One hell of a tail

Sam Sgarioto of the Akoonah Park Men''s Shed inspects his work with the crocodile backstrap. 195914_07.Picture: STEWART CHAMBERS

By Brendan Rees

The boys at Akoonah Park Men’s shed in Berwick certainly have their work cut out with this whopper.

Their latest project – mounting the skin of a three-metre crocodile’s backstrap tail onto timber – would even be one to impress Crocodile Dundee.

The owner of the tail, Ken Secretan, said he got the tail from a mate who owns a crocodile conservation farm near Rockhampton.

Ken, eager to decorate his back patio in Beaconsfield, said he was “over the moon” when his mate told him he had the “very thing” for him to put on his wall. “And he said ‘I’ll give it to you.’”

He mate, John Lever, told him he had a dozen of the crocodile skins “ready to go.”

“I gratefully accepted it, and thought ‘What am I going to do with it? How can I do it?’”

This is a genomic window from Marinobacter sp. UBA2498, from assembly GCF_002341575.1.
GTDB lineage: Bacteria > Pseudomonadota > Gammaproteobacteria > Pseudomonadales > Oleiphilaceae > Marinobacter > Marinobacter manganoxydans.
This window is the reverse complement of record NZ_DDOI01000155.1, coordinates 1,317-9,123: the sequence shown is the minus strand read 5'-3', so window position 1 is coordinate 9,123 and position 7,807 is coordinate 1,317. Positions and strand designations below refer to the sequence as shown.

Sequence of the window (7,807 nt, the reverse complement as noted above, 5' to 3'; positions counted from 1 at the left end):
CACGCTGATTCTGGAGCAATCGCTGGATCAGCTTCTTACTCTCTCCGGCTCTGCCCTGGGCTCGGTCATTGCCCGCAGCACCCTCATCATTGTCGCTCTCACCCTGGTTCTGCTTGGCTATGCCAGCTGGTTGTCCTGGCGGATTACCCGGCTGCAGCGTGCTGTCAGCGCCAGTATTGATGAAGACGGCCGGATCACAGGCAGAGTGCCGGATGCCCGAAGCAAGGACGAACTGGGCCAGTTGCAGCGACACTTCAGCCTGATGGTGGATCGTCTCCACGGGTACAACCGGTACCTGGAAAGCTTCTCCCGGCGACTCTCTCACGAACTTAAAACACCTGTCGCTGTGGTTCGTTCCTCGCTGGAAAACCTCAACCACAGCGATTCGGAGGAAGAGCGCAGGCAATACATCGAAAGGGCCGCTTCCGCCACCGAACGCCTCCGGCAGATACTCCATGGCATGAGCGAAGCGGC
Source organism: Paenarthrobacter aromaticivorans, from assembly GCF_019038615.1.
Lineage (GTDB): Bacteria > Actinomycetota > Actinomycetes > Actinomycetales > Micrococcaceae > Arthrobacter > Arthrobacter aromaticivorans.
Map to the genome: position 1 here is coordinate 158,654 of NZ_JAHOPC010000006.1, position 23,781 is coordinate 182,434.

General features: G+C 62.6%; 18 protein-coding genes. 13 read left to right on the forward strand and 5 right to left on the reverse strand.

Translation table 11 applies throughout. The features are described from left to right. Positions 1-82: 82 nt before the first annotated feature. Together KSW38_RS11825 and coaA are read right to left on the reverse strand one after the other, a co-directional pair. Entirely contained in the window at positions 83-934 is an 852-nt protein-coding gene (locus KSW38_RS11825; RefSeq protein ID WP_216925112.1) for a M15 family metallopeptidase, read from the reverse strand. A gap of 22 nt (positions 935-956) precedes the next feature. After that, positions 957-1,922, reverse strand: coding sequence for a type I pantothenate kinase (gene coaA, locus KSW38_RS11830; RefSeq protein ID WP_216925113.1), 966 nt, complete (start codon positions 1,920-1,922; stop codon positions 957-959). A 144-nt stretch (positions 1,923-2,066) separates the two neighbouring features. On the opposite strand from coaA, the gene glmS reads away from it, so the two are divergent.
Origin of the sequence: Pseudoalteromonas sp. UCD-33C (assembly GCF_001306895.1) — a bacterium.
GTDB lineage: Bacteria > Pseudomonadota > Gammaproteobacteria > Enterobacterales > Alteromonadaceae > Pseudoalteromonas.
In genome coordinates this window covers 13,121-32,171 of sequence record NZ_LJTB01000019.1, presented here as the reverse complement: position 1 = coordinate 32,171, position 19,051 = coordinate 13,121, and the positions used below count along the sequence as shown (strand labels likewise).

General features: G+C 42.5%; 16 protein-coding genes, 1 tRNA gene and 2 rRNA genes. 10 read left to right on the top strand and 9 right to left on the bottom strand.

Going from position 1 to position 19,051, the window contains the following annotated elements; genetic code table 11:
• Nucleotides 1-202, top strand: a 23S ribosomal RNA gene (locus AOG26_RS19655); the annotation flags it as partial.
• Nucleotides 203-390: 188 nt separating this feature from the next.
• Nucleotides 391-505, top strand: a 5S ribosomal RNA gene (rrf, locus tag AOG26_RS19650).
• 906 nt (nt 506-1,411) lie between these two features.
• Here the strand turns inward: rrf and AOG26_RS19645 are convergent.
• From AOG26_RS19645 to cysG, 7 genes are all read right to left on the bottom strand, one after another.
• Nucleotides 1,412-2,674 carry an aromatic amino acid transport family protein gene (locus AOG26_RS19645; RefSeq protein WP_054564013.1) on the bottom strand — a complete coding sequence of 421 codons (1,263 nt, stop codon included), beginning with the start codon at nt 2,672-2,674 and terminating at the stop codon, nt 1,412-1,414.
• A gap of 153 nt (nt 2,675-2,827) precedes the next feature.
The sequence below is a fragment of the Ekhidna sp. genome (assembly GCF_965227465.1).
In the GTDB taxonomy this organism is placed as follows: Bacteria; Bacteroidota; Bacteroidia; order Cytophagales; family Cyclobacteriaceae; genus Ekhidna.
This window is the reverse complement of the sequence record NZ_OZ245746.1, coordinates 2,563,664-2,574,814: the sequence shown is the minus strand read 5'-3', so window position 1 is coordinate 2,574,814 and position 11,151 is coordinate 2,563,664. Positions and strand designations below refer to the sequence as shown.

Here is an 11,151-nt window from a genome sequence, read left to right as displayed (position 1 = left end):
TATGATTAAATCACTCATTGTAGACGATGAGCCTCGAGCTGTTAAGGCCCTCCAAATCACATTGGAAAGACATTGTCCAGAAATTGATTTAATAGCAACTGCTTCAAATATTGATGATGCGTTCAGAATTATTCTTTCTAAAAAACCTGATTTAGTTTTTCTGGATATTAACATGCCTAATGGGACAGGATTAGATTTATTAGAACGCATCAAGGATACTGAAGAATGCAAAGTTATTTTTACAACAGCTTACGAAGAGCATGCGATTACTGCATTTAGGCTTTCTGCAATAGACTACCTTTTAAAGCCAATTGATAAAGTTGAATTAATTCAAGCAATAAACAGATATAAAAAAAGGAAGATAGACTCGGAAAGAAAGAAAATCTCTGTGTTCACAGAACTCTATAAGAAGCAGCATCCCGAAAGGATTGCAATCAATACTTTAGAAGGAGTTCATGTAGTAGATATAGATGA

“I thought of the Men’s Shed so went down there and told them … they were very excited about it,” Ken says.

“I haven’t seen the tail mounted as yet but I believe it is very close to it.”

Through the help of his son, Ken found a timber yard in Brunswick where he picked up a long piece of hardwood.

“Because it most of a whole tree, fairly long, we chopped it up,” he explained, so he could fit in his car.

“The wood is exactly the size I need for the tail,” he says.

Kens says he’s looking at having a second piece of timber varnished so he can display photos of his adventures with crocs.

“I’ve carted whole crocodiles with him (John Lever), male crocodiles from Darwin back to Rockhampton,” he said.

“In Queensland, they can’t legally catch crocs … he’s got agreements with other territories, Darwin and so on where they can.”

Ken says sometime rangers catch crocs if it’s in a dangerous area and re-homed on farms for safe-keeping.

“John and I will go up there, pick them up, two at a time, and cart them back because they’re good breeding stock.”

His mate’s farm, Koorana Crocodile farm, was opened in November 1981 and was the first commercial crocodile farm in Queensland.

Ken says his croc tail is a saltwater breed, which he believes was a female given its size.

The Akoonah Park Men’s Shed manager Maurice Hall said: “We’re really working out how we’re going to mount it – we’ve come up with some ideas”

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